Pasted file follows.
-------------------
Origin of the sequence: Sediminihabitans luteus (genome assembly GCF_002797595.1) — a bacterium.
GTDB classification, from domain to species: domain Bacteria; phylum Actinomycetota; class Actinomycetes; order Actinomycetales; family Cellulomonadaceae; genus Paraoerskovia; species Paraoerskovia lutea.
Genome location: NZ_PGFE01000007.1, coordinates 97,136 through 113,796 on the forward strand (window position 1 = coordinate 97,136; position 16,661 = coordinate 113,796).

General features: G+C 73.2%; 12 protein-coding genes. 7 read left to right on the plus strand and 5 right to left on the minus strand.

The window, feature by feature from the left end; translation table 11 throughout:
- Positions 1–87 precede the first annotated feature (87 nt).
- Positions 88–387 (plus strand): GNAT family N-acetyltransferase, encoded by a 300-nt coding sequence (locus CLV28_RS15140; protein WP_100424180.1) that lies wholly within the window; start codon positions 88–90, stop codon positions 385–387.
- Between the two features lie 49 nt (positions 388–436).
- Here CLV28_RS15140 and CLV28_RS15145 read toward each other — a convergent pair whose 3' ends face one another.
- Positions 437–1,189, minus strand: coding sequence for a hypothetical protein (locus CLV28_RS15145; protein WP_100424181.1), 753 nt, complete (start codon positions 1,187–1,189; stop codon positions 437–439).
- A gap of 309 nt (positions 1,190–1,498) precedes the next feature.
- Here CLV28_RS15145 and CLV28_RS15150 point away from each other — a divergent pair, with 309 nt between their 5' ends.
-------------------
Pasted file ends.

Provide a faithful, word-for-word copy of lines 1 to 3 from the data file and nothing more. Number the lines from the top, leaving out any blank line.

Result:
Origin of the sequence: Sediminihabitans luteus (genome assembly GCF_002797595.1) — a bacterium.
GTDB classification, from domain to species: domain Bacteria; phylum Actinomycetota; class Actinomycetes; order Actinomycetales; family Cellulomonadaceae; genus Paraoerskovia; species Paraoerskovia lutea.
Genome location: NZ_PGFE01000007.1, coordinates 97,136 through 113,796 on the forward strand (window position 1 = coordinate 97,136; position 16,661 = coordinate 113,796).